HealthWatch: Doctors Warming To Caveman Diet Trend

SAN FRANCISCO (CBS 5) – A growing number of scientists, medical doctors and nutritionists have argued that a Stone Age lifestyle could benefit human health and even cure chronic diseases.

The concept behind the Paleo or Primal diet movement is that our DNA, our genetics, have changed little since Paleolithic era or Stone Age. That means our bodies would work better and with greater efficiency if we ate, exercised and socialized like our prehistoric ancestors.

CBS 5 HealthWatch: Caveman Diet Trend Series

Part 1 | Part 2 | Part 3 | Part 4 | Part 5

Two years ago, the 37-year-old Tara Grant suffered from polycystic ovarian syndrome, endometriosis, and weighed more than 250 pounds.

All that changed after Grant joined what scientists call the Paleo trend. Now she eats lean meats, fish, plants, eggs, nuts, seeds and healthy fats. She also exercises like a caveman, incorporating an intense, cross-fit routine that she does twice a week that lasts for just 20 minutes.

Grant’s workouts don’t involve machines or treadmills, but rather involve what Fitness Guru Chris Lalanne calls “Primal body movements.” These exercises are basic pushing, pulling and squatting motions that work the body’s major muscle groups.

“I have never felt this good in my life. I weigh less than I did in high school,” Tara exclaimed.

University of California at San Francisco researchers are showing how a modern-day Paleo diet works just as well as statin drugs when it comes to dropping cholesterol levels.

CBS 5 medical reporter Dr. Kim Mulvihill was so intrigued by the UCSF research that she became a guinea pig for the scientists.

She was told that she could not lose any weight and was given a Paleo plan to follow.

Within 10 days, her cholesterol dropped dramatically, as did her blood pressure.

She then asked if she could lose weight, and modified the diet to eat less. Dr. Mulvihill then shed 30 pounds and two dress sizes.

Dr. Mulvihill said she never felt deprived and never felt healthier.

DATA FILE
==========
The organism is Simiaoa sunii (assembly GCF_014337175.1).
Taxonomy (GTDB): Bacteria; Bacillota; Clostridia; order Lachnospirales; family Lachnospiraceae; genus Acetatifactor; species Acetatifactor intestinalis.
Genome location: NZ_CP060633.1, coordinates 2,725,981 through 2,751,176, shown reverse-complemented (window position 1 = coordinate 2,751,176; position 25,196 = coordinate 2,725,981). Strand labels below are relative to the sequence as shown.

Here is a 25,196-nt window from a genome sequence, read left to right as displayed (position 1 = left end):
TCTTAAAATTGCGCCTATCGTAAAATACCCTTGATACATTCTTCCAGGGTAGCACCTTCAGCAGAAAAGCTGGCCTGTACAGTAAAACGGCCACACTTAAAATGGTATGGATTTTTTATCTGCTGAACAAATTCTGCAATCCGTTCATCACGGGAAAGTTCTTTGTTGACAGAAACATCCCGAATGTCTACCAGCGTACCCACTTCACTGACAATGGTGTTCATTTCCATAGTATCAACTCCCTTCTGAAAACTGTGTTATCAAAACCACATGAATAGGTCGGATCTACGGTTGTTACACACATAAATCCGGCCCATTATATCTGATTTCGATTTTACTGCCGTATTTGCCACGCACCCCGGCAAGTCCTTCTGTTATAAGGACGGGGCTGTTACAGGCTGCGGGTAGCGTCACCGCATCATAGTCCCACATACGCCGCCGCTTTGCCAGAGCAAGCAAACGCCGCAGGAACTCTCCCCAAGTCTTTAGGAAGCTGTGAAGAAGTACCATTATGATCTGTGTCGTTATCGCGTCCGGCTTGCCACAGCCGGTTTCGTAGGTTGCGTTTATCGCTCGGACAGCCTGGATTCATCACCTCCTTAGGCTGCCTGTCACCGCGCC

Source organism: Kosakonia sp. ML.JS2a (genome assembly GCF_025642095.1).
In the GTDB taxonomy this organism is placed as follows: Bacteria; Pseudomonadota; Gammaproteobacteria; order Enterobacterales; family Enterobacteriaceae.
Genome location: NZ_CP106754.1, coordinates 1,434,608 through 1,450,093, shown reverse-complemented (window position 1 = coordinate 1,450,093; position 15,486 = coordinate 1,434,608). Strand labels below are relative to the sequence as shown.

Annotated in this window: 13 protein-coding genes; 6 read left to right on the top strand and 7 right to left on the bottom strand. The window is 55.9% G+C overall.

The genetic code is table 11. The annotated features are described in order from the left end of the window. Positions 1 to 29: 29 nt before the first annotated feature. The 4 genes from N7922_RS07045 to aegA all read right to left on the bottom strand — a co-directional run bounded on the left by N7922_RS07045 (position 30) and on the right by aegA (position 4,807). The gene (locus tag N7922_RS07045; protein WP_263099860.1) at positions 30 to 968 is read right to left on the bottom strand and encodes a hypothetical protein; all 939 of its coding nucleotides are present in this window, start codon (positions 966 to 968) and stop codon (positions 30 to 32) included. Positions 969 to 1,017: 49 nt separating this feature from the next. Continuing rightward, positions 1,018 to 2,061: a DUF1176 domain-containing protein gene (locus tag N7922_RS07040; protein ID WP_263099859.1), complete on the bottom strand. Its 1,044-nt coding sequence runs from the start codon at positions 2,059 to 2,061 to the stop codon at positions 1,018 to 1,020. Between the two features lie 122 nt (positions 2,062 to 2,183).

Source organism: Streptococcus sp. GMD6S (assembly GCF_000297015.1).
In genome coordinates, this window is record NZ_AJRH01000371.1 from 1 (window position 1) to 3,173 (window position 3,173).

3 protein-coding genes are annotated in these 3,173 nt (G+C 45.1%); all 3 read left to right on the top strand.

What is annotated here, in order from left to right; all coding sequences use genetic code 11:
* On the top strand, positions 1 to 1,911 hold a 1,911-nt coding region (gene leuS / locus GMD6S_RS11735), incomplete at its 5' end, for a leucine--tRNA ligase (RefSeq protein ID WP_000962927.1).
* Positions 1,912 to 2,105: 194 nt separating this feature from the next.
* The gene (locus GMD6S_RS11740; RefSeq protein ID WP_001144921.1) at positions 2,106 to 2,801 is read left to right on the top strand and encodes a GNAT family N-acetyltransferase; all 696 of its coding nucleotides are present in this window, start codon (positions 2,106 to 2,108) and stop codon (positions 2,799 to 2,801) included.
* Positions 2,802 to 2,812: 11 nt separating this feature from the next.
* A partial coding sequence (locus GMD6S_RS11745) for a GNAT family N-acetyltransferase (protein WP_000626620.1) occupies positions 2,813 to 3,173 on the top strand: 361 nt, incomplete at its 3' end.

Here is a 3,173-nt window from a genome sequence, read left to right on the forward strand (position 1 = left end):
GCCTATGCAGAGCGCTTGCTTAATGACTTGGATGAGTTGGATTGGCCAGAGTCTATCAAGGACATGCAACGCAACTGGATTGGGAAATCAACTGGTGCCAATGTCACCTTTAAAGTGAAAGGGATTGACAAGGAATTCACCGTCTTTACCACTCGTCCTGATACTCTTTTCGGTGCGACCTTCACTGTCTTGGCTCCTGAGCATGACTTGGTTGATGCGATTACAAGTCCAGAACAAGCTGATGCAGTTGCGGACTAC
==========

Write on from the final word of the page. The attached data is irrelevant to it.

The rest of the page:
“Live Like a Caveman” is a 5-part series, beginning Monday October 10th, only on CBS 5 Eyewitness News.

(Copyright 2011 by CBS San Francisco. All Rights Reserved. This material may not be published, broadcast, rewritten, or redistributed.)

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  • Jolene Matthews

    I am so glad you did an series on this. I have been on this diet for a year now. Lost over 30 lbs, cholesterol dropped 11 points and lost about 10% of body fat. I am so proud of myself. This diet has made the most sense out of everything I’ve ever read. I even got my mom to leave me alone after showing her my results. Thank you, I can’t wait to show people at my gym or the people who always ask about the diet :)

  • Cheryl White

    The Paleo diet does far more than lower cholesterol. Last year I was diagnosed with an auto-immune disease and within three weeks of adopting this lifestyle, not only did all of my symptoms disappear, but I was off of all medications. I’ve been Paleo for over a year now. I remain symptom free, medication free, and I’ve lose 80 lbs effortlessly. If you have ANY health issues, I highly recommend giving Paleo a chance. Try it for just 30 days and you’ll be amazed at how your health improves.

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  • Raf

    weight dropped
    blood pressure normalized
    cholesterol back to normal
    no cloudy/foggy thoughts
    more energetic
    improved mood
    better sleep
    BEST OF ALL I GET TO EAT ALL THE FOODS I LOVE…why wouldn’t I do this for life!?

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  • Sandra Brigham

    Kudos to you Dr. Kim for reporting on Paleo and giving it a shot yourself! At 46, I have never been on a diet. I’ve always eaten the SAD diet religiously, did chronic cardio (ran 45+ miles/wk), yoga, etc. After yrs of running and carbo loading, I developed chronic fatigue.. Was it persistent Lyme? No they assured me. Severe B12 deficiency was treated (? B12 uptake blocked by grains I wonder) but extreme fatigue persisted. When I got laid off over 2 yrs ago, I spent the first yr in bed wondering what was to come of me. Then 1/1/11 I started Paleo. Within wks my chronic fatigue was gone. So were my daily migraines of 25 yrs, the shakes, tunnel vision, ataxia, neuropathies, and much more. While I haven’t lost any wt, in fact I’ve gained, my helath has returned and with Paleo exercise, I have lost 5 inches at the waist and inches everywhere else so I know my body composition is changing-fat is being lost, and I’ve regained muscle mass and added more. I follow more of an Archevore lifestyle (Dr. Kurt Harris); it’s within the Paleo framework. Maybe if I ditched the dairy (heavy cream, grass-fed butter, cheese) in the Archevore diet, the wt (20 lbs)would drop. I am very pleased with the results thus far and will continue this lifestyle. I trust time will correct my set point. I am dismayed and angry that my PCP didn’t do detailed testing. Had she, she would have most probably found pre-diabetes, thyroid issues, adrenal issues. Instead, she and ID referred me to Psych for depression! Please help get this info out to the docs so they can educate their patients on proper diet.